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MEXICO: Kidnapping – A Growing Risk for Central American Migrants

Emilio Godoy

MEXICO CITY, Mar 19 2010 (IPS) - The increase in kidnappings of Central American migrants crossing Mexico on their way to the United States will be brought up at the Inter-American Commission on Human Rights (IACHR) current session next Monday.

“We are experiencing a humanitarian disaster that the authorities want to cover up at all costs,” Alejandro Solalinde, a priest who heads the Catholic Pastoral Care Centre for Migrants in Ciudad Ixtepec, in the southern state of Oaxaca, told IPS.

Solalinde, who has been defending the rights of undocumented Central American migrants since 2005, is flying to Washington to describe the situation on the ground to the IACHR, which is holding its 138th period of sessions Mar. 15-26, along with representatives of other civil society groups.

Although the priest has been the target of death threats from people traffickers and kidnappers, he was denied police protection.

In January 2007, Solalinde, who also set up a shelter to provide food and medical attention to migrants next to the railway lines that they ride on their long trek north, helped a group of Central Americans escape their captors in Oaxaca.

He has also spoken up against police brutality, and even filed legal action against local police officers and authorities. But the lawsuit is merely gathering dust.

Thousands of Central Americans, mainly from the impoverished countries of Honduras, Guatemala and El Salvador, are detained and deported every year by the police in Mexico as they attempt to reach the United States.

However, they don’t only face a risk of being seized and deported by the police, but are also vulnerable to harassment, sexual abuse, extortion, robbery and kidnapping by immigration agents and police, while they are assaulted, raped, held up, kidnapped and sometimes killed by gang-members and thieves.

From September 2008 to February 2009, 9,758 migrants were kidnapped in Mexico, according to a special report by the governmental National Human Rights Commission (CNDH).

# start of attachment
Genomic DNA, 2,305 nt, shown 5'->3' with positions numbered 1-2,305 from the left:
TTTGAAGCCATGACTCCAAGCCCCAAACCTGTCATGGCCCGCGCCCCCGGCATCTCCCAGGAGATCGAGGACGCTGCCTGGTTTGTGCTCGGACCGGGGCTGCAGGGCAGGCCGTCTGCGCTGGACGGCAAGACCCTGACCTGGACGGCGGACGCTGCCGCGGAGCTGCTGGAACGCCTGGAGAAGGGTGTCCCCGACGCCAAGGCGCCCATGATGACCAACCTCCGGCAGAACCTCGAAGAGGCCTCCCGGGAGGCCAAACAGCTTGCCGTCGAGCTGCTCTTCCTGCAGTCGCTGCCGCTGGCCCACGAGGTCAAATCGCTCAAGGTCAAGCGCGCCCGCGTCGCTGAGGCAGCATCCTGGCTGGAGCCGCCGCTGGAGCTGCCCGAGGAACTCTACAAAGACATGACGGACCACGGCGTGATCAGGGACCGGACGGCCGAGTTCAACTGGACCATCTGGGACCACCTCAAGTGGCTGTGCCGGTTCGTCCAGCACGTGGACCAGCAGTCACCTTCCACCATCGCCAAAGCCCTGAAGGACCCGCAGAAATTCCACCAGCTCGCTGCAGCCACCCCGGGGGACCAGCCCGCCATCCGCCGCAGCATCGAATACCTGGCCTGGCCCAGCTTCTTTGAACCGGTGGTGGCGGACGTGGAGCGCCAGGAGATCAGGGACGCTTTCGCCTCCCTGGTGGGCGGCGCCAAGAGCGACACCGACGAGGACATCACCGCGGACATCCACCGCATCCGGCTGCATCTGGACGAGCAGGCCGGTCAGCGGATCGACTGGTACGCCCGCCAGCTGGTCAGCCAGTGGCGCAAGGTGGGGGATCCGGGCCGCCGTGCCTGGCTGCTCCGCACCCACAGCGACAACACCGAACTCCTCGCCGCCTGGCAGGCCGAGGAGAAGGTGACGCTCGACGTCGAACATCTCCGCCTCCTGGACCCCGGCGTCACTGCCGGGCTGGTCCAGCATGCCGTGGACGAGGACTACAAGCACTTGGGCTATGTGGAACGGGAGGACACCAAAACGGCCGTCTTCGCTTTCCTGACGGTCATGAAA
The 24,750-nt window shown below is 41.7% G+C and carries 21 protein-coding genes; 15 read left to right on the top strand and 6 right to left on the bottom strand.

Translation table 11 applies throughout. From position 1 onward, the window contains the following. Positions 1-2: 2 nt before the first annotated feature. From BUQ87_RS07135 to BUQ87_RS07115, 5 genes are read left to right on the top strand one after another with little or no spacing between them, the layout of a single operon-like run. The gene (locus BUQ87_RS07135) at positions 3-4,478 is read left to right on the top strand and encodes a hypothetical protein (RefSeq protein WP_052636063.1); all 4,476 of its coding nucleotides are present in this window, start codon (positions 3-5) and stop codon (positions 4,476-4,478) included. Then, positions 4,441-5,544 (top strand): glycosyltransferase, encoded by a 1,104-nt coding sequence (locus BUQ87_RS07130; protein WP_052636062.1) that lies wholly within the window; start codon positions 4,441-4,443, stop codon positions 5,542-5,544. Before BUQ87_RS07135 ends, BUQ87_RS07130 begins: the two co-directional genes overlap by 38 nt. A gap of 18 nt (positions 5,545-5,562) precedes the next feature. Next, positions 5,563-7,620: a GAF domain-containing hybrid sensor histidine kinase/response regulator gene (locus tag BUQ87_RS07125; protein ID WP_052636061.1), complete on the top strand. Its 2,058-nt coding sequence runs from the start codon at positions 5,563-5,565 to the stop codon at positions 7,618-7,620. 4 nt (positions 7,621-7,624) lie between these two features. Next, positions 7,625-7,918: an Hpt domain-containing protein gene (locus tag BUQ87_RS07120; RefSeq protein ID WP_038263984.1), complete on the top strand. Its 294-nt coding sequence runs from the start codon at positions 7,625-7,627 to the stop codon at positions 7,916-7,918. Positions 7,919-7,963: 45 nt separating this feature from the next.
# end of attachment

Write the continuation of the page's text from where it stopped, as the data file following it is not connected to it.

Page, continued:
“The kidnapping of migrants in Mexico is on the rise,” Maureen Meyer, the Washington Office on Latin America (WOLA) Associate for Mexico and Central America, told IPS.

However, “this number (9,758) is by no means the full extent of the phenomenon, as given the vulnerability of migrants in Mexico, many cases go unreported.”

WOLA is backing the Mexican activists who will appear before the IACHR in the U.S. capital, where they will ask the Commission to recommend that the government provide protection to migrants, fight kidnappings and bring the perpetrators to justice.

Mexican immigration authorities have arrested 4,164 Central Americans so far this year, according to official figures.

The IACHR session will also be attended by Raúl Vera, Catholic bishop of Saltillo, a city north of the capital; Pedro Pantoja, a priest who runs the Belen migrants shelter and the Borders with Justice project in Saltillo; and representatives of Mexican non-governmental organisations that provide protection to undocumented Central American migrants.

In the southern state of Veracruz, 13 municipal police have been prohibited from leaving the country, because they are under suspicion of kidnapping and extorting Central American migrants.

The kidnappings are planned in Oaxaca and carried out in Veracruz, with the collusion of public employees and municipal and state agents, according to Solalinde.